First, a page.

In a recent interview, Riffat Hasan made a number of telling points on the present situation in which the Muslims of the world find themselves. She said the Muslim reluctance to start a debate had to do with the intellectual decadence that had set in over the years. The tradition of intellectual critique of Islam’s first 300 years had been lost. She said the middle of the Islamic community was occupied by a silent majority, adding, “This is where the moderates are; this is where the progressives are, and the place from where the answers are going to eventually come. Right now, this silent majority is in a state of paralysis and dormancy.”
Riffat Hasan’s position on the Holy Quran is worthy of note and answers many questions that people are often afraid to ask. She said her position on the Holy Quran was that it is a sacred text of divine origin but being a text it is made up of words and each word has a root and multiple meanings. “Theoretically it means that everything in the Quran is capable of being interpreted in many ways.” This, she explained, “involves a methodology called hermeneutics. In order to know the meaning of a word, we have to see what it meant in 7th century Hijaz, not what it means today.” She spoke of an “ethical criterion” which means that no Quranic text can be used as a means to perpetuate injustice in any way, since the God of Islam and the Holy Quran is a just God.
Riffat Hasan had some enlightening comments on the recent “epidemic” spread of the practice or fashion of women donning hijab. She said, “The word hijab means curtain. The law of hijab laid down in Surah Nur applies equally to men and women. ‘Lower your gaze and guard your modesty.’ The Quran puts a lot of emphasis on dignity, elevating human beings, calling them the children of Adam and putting them above the rest of Allah’s creations. (The Quranic injunction) is not restricted to the dress code, it includes the way you talk, walk and how you conduct yourself in public space. The message is to be mindful of your human dignity.”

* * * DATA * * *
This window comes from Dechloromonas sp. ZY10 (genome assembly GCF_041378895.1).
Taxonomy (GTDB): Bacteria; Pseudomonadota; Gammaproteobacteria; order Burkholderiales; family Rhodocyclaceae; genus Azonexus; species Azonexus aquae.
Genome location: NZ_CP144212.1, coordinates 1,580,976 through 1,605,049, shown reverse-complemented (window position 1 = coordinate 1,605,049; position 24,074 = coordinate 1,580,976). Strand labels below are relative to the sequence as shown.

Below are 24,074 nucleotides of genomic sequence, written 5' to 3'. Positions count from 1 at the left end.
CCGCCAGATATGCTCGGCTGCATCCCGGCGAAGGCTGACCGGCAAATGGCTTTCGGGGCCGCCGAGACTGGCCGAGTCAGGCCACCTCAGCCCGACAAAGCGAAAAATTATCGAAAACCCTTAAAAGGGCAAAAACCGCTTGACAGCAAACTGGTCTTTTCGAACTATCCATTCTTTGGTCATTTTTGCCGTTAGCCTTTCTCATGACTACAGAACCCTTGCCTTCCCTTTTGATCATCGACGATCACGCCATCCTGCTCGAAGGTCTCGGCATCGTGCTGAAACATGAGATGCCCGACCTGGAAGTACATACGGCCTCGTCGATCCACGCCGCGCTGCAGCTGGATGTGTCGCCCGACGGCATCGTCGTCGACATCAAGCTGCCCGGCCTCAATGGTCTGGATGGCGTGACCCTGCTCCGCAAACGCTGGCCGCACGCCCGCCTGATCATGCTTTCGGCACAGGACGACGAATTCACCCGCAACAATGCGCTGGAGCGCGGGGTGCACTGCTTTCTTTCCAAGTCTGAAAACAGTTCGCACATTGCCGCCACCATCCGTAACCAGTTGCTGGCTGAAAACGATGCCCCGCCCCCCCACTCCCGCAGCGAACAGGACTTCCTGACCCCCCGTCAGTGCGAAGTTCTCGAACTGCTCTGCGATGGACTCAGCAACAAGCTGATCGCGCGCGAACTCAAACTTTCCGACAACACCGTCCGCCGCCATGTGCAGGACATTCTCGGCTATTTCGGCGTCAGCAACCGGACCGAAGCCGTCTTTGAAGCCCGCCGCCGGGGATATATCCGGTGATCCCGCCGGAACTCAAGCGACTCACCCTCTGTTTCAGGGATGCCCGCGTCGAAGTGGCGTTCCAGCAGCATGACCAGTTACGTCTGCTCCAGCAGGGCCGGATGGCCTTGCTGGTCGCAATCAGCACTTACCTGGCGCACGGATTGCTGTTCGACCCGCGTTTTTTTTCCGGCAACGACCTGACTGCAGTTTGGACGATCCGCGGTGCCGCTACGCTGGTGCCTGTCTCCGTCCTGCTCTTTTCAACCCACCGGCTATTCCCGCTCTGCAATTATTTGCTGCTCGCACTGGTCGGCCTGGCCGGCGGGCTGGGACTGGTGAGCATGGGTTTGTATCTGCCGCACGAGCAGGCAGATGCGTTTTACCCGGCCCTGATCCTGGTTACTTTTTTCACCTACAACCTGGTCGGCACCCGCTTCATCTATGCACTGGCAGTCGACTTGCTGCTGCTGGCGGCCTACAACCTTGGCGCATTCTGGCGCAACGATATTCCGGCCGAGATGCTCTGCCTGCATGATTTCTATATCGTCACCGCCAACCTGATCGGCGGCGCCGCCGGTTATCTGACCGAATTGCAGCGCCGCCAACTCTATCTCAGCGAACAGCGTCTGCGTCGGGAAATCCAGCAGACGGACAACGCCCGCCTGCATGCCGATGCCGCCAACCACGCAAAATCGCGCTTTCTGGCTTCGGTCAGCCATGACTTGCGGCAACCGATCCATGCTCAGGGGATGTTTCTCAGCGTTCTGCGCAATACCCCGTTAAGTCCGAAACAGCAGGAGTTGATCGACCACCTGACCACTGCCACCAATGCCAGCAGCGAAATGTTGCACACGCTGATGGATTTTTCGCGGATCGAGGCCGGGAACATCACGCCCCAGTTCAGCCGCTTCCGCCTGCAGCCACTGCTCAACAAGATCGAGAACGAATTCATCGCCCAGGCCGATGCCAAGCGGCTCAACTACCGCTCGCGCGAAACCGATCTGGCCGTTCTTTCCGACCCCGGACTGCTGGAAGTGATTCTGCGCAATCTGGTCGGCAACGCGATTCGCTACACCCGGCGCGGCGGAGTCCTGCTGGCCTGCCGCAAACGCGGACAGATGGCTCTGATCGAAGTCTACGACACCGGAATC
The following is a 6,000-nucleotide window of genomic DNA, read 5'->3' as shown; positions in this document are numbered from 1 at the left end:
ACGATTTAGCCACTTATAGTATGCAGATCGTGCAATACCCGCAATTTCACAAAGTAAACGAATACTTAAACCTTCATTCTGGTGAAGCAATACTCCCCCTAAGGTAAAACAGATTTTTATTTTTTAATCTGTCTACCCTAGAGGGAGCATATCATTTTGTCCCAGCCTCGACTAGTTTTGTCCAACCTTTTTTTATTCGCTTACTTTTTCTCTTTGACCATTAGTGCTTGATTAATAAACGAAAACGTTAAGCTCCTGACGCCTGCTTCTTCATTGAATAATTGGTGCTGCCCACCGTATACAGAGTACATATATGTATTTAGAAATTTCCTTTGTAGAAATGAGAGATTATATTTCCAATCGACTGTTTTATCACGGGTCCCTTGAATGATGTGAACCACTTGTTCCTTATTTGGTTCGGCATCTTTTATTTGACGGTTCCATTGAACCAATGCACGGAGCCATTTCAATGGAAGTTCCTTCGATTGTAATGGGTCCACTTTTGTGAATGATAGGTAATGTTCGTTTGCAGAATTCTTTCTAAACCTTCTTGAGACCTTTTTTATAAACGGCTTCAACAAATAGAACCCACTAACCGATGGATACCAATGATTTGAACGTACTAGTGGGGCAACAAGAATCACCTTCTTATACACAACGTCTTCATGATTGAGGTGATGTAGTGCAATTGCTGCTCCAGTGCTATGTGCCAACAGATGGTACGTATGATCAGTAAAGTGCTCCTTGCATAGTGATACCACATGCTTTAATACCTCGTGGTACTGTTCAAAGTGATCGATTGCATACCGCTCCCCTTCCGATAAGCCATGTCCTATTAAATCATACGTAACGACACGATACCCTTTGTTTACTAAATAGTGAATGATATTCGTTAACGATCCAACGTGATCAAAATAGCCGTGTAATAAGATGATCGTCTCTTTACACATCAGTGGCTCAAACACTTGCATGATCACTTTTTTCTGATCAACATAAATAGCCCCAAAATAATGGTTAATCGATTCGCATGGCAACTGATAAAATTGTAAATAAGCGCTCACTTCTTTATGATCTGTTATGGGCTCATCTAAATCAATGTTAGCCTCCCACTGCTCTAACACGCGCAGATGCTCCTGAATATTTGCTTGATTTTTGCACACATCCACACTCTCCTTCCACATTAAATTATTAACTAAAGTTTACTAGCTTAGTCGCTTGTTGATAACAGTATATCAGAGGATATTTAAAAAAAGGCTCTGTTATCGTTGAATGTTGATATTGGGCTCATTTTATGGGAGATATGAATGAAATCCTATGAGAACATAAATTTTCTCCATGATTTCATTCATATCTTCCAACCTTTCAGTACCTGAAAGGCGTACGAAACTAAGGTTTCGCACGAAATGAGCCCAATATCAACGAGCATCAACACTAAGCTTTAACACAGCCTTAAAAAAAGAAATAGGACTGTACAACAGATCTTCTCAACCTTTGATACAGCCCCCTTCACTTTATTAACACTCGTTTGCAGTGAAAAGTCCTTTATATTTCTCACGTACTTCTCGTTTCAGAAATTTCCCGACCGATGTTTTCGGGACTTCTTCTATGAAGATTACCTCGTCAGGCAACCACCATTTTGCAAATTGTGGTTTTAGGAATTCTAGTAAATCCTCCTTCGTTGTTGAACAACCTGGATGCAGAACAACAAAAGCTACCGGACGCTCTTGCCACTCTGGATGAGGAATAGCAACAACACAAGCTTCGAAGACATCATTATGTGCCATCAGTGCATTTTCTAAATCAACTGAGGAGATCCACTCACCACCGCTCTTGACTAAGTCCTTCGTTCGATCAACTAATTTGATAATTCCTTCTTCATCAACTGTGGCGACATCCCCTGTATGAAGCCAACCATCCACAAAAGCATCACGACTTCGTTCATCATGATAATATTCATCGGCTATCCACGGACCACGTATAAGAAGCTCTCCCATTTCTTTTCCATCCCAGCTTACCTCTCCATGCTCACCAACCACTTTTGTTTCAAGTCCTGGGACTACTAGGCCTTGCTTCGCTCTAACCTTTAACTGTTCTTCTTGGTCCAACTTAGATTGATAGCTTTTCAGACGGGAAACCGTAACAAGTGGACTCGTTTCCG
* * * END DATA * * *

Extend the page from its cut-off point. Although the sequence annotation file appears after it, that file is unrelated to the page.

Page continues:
Riffat Hasan explained that a major part of the Quran refers to the conflicts of that time, which are basically references and not principles. “They have to be read in a certain way and are meant for our instruction,” she added. One particular verse which has been put to increasing use recently to paint the Muslims as intolerant of the followers of other religions was explained thus by Dr Hasan, “Where it says in the Quran ‘Take not the unbelievers as your friends,’ today this has been turned into a principle. It is not a principle and was revealed in a certain context. How can such a principle be for all times? In several verses, Allah has referred to the Ahlal Kitab – people of the Book – and given them a lot of importance. People who pick Quranic verses out of context have twisted the verse. In any case, Jews and Christians are not unbelievers.” She went on to add that the Quranic reference to ‘ kafirin’ and ‘ munafiqin’ did not translate into Jews and Christians, a translation that has been superimposed upon these two words by the ignorant and the bigoted.
One can only wish more power to Riffat Hasan’s pen because hers is the kind of voice that the west, no less than Muslim peoples, needs to hear.
Dr. Riffat Hassan who is highlighted in the article is a member of the Editorial Board of THE JOURNAL OF RELIGION AND ABUSE. She is the founder of THE INTERNATIONAL NETWORK FOR THE RIGHTS OF FEMALE VICTIMS OF VIOLENCE IN PAKISTAN.
This article appeared on Feb.14, 2003, in The Friday Times, Lahore, Pakistan